That’s No Museum

(Note: This is the fifth in a series of posts about the first meeting of three online friends.)

Simon Turns the ScrewCount Your Mokshas

At least one of you has looked at kids in those crawl tubes at fast-food restaurants and thought, “I wish they had that for adults.” On my recent trip to St. Louis, a unique place granted that wish and more.

Mark and Moksha CorkscrewingView from the Corkscrew

I don’t know that a long, drawn-out narrative would do this place justice, so I’m going to let the pictures tell most of the story. Warning: veritable photographic blowout ahead.

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Hey, Arboretum

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(click any pic to enlarge and sharpen)

The Dallas Arboretum is the centerpiece in an oasis in a concrete jungle. Plus, the deli makes a great panini.

Lone Star GangShannon and I loaded up her father and Ben in the minivan and headed out last Sunday for a warm, overcast-then-sunny afternoon among the flowers. Every city’s residents should be fortunate enough to have such a grand retreat into Nature’s colors.

Tulips ruled the day, azaleas took second and Japanese Maples ran a close third. If you don’t make it to the bottom picture of this post, then you just ain’t livin’.

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Friends and Neighbors

Click to enlarge and sharpen (sorry, no slideshow option now, but I’m working on it — but please don’t suggest a free photo hosting site, because I refuse to use one that my work Internet filters block).

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Real Inspiration for Bernie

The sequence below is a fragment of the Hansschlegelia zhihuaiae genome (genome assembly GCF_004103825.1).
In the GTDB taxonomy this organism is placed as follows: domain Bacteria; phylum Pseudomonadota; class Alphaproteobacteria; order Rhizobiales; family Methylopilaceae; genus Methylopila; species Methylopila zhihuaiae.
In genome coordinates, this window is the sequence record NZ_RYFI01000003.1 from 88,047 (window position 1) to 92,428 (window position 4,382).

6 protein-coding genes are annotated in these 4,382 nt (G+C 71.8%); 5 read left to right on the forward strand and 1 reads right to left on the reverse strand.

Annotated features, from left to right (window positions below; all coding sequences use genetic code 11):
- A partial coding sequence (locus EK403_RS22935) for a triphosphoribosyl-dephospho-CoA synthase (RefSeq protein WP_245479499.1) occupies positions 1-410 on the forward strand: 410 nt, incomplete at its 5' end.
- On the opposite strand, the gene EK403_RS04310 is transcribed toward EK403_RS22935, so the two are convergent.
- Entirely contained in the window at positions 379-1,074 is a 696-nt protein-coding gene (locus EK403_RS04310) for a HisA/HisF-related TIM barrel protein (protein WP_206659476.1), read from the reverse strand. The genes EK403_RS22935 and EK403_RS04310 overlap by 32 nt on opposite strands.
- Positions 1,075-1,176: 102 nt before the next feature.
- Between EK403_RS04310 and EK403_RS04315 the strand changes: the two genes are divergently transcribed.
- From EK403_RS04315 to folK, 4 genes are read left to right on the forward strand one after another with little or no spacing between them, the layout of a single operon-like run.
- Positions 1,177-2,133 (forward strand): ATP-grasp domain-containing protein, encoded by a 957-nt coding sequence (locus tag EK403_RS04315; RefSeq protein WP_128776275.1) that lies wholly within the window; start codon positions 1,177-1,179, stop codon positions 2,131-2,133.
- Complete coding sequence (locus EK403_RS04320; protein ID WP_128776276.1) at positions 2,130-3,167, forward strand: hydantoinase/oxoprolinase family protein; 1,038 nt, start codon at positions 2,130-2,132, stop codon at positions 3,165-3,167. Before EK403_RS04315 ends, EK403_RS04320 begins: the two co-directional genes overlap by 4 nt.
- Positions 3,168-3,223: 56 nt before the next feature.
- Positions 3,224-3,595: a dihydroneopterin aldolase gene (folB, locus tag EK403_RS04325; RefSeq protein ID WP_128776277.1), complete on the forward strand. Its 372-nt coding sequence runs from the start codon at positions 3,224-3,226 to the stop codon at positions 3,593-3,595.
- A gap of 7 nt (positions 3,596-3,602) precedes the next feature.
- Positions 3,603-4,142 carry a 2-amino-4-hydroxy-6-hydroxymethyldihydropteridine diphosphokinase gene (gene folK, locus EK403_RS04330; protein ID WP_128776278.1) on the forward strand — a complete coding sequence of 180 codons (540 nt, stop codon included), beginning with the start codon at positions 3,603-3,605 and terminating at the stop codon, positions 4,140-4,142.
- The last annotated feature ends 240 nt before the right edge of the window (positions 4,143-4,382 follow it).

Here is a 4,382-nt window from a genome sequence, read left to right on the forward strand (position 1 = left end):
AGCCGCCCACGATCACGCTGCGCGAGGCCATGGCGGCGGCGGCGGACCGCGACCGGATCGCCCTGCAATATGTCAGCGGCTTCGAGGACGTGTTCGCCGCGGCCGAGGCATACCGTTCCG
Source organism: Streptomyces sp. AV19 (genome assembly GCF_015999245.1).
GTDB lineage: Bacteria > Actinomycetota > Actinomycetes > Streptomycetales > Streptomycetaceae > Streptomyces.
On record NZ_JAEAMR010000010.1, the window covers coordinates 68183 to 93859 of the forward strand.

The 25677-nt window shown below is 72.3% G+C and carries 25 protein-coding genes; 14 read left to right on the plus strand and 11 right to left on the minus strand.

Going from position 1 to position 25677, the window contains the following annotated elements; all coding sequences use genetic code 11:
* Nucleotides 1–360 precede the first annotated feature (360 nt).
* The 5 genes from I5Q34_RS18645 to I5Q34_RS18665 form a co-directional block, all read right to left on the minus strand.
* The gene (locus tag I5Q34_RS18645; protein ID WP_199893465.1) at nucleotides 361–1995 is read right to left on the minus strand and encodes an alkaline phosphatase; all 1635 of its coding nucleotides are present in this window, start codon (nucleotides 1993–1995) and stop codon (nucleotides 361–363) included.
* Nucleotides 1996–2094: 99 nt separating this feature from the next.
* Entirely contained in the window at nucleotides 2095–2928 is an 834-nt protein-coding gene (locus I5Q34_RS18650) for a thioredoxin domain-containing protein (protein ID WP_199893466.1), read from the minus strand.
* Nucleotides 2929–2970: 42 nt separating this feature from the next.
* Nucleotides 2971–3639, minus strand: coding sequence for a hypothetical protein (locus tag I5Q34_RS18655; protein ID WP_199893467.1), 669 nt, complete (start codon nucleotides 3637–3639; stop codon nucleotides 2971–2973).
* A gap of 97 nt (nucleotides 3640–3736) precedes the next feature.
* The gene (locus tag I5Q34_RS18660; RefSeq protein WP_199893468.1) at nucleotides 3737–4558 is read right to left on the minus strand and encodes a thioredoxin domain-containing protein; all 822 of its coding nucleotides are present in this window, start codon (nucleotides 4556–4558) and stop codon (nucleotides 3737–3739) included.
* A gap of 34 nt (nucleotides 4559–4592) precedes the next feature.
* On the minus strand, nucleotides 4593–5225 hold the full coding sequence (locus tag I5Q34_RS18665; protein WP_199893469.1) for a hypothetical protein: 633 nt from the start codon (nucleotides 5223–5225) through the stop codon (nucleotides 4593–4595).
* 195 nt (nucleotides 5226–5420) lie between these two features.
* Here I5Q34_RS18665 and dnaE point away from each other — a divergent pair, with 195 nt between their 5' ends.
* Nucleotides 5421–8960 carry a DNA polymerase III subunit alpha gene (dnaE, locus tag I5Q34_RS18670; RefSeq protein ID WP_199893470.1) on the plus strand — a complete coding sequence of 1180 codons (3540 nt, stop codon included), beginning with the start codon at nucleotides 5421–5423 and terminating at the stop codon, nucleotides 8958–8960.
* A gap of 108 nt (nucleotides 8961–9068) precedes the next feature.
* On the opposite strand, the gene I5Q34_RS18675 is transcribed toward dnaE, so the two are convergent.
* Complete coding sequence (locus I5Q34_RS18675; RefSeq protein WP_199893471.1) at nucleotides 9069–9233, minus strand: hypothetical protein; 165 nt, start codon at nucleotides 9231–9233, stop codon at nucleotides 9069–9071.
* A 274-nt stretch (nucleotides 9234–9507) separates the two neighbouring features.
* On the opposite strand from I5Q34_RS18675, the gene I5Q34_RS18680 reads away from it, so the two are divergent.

(Note: Those reading “Bernie,” please continue today with Part Three)

When I finished up late that Thursday night making a video and doing crazy voices at Moksha’s house, I stopped at the picturesque private college nearby. The snow continued falling fast and steady, with about three inches already on the ground. I missed wooded parks blanketed with snow, and this college was the next-best thing.

I turned carefully into the school’s main entrance — the snow not cleared as well there as on the main thoroughfares. A couple of cars moved slowly in the distance, glistening horizontal cones of snowflakes leading the way.

Across from one of the beautiful buildings bedecked in Greek columns (or were they Roman?), I noticed a dark figure lying on a concrete bench.

As I drove closer, the prone form looked more and more like a homeless man huddling up from the cold. Why would he be out in the open instead of bundled up near a doorway? Was he alive?

He hadn’t been there long, because the snow had only just begun to pile up on him.

Relishing the opportunity to speak to a real homeless person just before posting the first of my chapters about Bernie, I pulled into a side street and parked. I prepped my camera and my recorder, never sure what I might need.

hobofullI cranked up the ISO setting so I could get a few pictures without using flash. A bright white streetlamp shone on him from one side, a yellowish nightwatcher bulb from the other.

My camera’s mirror slap was enough to roust him. He turned toward me, and as soon as he realized I was taking his picture, he held up his hand in protest. “Get away from me!” he yelled.

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I managed to get a couple pictures of his face.

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